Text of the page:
Maximizing Vein Conduit for Autogenous Bypass

Maximizing Vein Conduit for Autogenous Bypass

Gregory J. Landry


  • A history of cardiovascular risk factors should be elicited in all patients undergoing lower extremity bypass, including smoking history and history of cardiac and cerebrovascular disease and history of diabetes, chronic kidney disease, hyperlipidemia, and chronic obstructive pulmonary disease.

  • Upper and lower extremity pulse exam should be performed. Because atherosclerosis is a systemic disorder, the following pulses should be assessed bilaterally: carotid, brachial, radial, femoral, popliteal, dorsalis pedis, and posterior tibial. Both the presence and strength of pulses should be recorded.

  • If lower extremity pulses are absent, which is usually the case in patients undergoing surgery for peripheral vascular disease, ankle-brachial indices should be measured. The highest ankle pressure is divided by the highest brachial pressure.

  • Lower extremities should be evaluated for the presence of ulcerations or gangrene.

  • A history of prior vein use or removal should be elicited. Veins may have previously been used for prior lower extremity or coronary artery bypass. Patients with varicose veins may have undergone prior vein stripping or ablation. Patients with chronic kidney disease may have had prior upper extremity arteriovenous fistula placement. In dialysis-dependent patients, upper extremity veins should be used judiciously as they may be necessary for future arteriovenous access.


  • All patients considered for lower extremity bypass should undergo arteriography to define the proximal (inflow) and distal (outflow) targets.

    • Digital subtraction angiography remains the gold standard and provides the greatest anatomic detail for operative planning.

    • Alternative imaging modalities include computed tomography (CT) and magnetic resonance (MR) angiography or duplex ultrasonography.

  • Duplex ultrasonography should be used for preoperative vein mapping to identify suitable autogenous conduit (FIG 1). If the patient has good-quality GSV, no further vein mapping is typically necessary. If the GSV is of poor quality or absent, small saphenous vein and arm vein should be mapped (FIG 2).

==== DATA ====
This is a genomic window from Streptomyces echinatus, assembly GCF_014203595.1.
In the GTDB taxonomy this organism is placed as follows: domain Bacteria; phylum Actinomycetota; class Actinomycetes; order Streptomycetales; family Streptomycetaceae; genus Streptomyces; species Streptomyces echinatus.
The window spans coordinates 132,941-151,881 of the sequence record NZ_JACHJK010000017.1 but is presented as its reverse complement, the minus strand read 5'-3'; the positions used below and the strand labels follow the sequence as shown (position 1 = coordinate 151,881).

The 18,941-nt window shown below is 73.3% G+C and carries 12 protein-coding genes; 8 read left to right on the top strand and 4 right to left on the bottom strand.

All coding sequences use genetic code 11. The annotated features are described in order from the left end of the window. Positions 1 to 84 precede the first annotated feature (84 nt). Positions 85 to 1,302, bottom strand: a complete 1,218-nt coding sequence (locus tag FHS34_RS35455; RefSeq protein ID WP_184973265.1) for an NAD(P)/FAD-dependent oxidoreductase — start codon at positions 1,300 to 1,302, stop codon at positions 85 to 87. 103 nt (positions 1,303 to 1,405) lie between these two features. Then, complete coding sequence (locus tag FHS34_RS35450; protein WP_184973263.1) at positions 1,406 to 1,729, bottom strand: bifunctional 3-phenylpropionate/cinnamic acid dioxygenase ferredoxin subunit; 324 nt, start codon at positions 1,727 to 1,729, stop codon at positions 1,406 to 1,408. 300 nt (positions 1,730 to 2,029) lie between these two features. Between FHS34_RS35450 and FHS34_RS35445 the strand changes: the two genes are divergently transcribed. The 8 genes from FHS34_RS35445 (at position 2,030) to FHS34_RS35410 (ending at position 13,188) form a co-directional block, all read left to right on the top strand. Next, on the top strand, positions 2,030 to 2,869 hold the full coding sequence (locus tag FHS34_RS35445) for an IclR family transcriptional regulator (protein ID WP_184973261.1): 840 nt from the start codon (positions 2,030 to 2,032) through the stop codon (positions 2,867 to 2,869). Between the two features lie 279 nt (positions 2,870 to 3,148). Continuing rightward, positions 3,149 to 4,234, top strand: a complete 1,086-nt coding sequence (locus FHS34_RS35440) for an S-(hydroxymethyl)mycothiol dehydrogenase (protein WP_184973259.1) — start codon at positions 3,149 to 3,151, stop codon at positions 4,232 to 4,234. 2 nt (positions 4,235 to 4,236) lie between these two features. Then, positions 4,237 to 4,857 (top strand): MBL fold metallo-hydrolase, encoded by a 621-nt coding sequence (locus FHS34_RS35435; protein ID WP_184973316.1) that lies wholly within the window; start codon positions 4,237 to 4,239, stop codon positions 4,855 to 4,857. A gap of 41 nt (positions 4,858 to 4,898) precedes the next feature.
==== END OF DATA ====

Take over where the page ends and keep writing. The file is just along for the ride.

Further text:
• Ideal conduit diameter is 3.5 mm or greater.

    • Vein should be easily compressible. Thick-walled or noncompressible vein indicates prior superficial venous thrombosis and vein is likely not suitable for bypass.

    • Mapping should ideally immediately precede surgery with vein course marked with an indelible marker on the skin. This allows precise placement of incisions, which avoids the creation of skin and tissue flaps that might impede wound healing.


  • Preoperative planning

    • If not previously marked or if marks have faded, it is useful to remark the intended venous conduit with ultrasound guidance prior to surgery (FIGS 3 and 4).

    • Open foot lesions or gangrene should be covered with sterile adhesive to prevent contamination of sterile incisions.

    • Prophylactic intravenous antibiotics should be administered to reduce risk of perioperative infection.

    • If arm vein is to be harvested, it is important to avoid blood draws or intravenous lines in the intended arm(s). If veins from both arms are necessary, central venous access may be necessary.

  • Positioning

    • The majority of the procedures are performed with the patient supine. If small saphenous vein is the intended conduit, it is often easier to perform this part of the procedure with the patient prone and then to reprepare and drape with the patient supine.

    • If arm vein is to be harvested, the arms should be abducted and placed on arm boards.

FIG 1 • Lower extremity venous anatomy.

FIG 2 • Upper extremity venous anatomy.

FIG 3 • Lower extremity vein mapping with marking of GSV.

FIG 4 • Upper extremity vein mapping with marking of the cephalic and basilic veins.